I can’t find my way around this service, and it’s really frustrating. I keep looking for that search button, only to find that I have to scroll through stuff in the Explore category. It makes me feel like I really need to trek through the woods just to see what people are talking about. I’m not that determined.

Then there’s Trending, which makes absolutely no sense. Are the posts in here popular? If so, how? Have they been starred multiple times or maybe reposted all over App.net? It only tells me if I click the post. I don’t want to do that, though. I’m used to the expanding world of Twitter where all the info is there in just one click. App.net could at least have an overlay or preloaded info screen, but it’s stuck with a whole separate page. While I do like the clean design, I can’t comprehend what comes with it.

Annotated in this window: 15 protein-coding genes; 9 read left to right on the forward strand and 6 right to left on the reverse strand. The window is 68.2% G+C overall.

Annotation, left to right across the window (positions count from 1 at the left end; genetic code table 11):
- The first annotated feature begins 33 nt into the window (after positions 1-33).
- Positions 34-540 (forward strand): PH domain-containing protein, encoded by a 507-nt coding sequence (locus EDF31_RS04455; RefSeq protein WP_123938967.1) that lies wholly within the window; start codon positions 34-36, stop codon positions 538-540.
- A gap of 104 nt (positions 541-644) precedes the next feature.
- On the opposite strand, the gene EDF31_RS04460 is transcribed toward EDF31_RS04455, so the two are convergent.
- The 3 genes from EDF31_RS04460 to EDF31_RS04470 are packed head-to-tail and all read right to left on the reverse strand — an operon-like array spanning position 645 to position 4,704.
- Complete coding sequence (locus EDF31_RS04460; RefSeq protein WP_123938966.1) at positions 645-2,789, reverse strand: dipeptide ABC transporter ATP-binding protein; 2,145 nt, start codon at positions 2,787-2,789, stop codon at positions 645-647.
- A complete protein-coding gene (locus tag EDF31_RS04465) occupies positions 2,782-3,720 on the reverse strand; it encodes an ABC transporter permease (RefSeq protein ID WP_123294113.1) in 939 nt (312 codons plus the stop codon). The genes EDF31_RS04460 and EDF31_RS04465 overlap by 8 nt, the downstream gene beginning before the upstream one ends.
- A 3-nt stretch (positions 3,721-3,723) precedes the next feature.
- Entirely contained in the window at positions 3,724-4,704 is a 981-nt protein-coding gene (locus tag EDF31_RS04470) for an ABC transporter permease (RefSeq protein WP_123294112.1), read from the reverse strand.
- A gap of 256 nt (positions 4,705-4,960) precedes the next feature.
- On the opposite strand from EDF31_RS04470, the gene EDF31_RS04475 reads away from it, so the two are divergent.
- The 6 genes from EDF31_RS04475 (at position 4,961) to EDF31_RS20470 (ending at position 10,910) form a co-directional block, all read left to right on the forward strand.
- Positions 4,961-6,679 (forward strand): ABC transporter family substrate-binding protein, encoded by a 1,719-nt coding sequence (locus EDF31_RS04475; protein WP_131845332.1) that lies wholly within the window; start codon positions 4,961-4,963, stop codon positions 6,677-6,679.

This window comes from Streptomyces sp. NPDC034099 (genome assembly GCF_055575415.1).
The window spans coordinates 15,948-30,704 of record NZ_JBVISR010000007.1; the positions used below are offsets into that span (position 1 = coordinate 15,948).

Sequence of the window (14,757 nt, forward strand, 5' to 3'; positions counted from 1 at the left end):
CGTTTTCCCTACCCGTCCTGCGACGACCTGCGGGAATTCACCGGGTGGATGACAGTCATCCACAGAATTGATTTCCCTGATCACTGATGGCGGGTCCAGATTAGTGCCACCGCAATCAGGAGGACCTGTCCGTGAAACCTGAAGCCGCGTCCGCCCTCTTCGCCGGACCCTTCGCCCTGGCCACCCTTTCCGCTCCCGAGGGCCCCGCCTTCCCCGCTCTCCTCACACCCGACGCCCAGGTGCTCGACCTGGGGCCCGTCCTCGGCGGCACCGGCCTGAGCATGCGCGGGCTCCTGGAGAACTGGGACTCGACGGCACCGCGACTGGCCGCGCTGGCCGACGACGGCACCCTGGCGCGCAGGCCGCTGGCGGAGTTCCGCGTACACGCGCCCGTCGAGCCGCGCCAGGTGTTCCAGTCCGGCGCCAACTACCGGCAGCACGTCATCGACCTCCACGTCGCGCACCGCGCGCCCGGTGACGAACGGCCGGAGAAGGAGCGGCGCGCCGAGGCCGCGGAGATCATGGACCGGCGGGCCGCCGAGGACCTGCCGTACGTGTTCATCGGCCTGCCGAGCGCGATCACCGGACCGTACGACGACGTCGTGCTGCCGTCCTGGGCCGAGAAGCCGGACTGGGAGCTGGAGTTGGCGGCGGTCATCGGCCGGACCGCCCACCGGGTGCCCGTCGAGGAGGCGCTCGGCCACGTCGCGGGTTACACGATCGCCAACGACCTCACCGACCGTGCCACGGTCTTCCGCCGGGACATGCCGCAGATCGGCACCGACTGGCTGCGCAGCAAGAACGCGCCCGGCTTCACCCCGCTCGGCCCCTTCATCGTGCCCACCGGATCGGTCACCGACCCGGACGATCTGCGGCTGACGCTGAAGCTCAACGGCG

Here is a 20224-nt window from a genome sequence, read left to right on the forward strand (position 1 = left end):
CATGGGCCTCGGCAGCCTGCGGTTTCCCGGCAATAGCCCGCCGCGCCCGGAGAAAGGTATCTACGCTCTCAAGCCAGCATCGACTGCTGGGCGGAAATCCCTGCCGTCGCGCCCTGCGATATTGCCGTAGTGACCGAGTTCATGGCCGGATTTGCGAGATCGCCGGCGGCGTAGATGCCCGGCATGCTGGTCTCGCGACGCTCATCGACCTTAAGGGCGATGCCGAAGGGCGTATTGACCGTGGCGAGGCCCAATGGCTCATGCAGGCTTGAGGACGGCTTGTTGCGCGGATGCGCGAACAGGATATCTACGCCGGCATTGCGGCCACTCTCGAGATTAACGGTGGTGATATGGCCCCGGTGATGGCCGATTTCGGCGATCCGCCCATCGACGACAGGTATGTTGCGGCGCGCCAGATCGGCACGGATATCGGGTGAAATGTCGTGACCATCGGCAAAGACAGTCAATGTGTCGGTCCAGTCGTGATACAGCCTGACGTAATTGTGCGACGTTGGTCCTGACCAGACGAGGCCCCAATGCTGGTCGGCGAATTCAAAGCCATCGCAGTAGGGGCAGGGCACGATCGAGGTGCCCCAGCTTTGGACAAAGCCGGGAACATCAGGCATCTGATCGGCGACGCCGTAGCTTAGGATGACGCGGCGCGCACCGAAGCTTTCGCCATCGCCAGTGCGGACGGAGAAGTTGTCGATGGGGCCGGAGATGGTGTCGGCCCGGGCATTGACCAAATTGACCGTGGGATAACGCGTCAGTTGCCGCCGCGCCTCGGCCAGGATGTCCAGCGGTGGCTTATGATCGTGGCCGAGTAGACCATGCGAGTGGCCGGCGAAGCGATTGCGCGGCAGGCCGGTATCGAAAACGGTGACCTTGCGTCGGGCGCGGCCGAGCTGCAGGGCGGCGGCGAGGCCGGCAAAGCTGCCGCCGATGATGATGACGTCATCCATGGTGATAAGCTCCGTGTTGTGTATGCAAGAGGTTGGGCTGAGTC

Why Apps When the Website is Great?

I use a Mac with either Safari or Chrome as my browser. When I browse App.net on my computer it looks great and I see no reason to use an app at all. You may be helping the developer by spending $5 or so on their creation, but what’s the point if the website is already very nice? It’s clean, has all the functions you need to socialize, and doesn’t really have bugs. Save for my other complaint about its user-friendliness, what’s not to like?

I Still Don’t See the Point

In the end, I’m not going to be using App.net in my daily social life on the Internet. The reason behind that is simple: I don’t find it appealing. Yes, I like the aesthetics and it has potential, but I see no point in using the service when everyone is still double-posting to Twitter. If all the people I want to follow are on there and it’s still a well-developed network, the only reason to stick with App.net is to help the (more) independent developer. Other than that, I can’t find a viable reason to switch.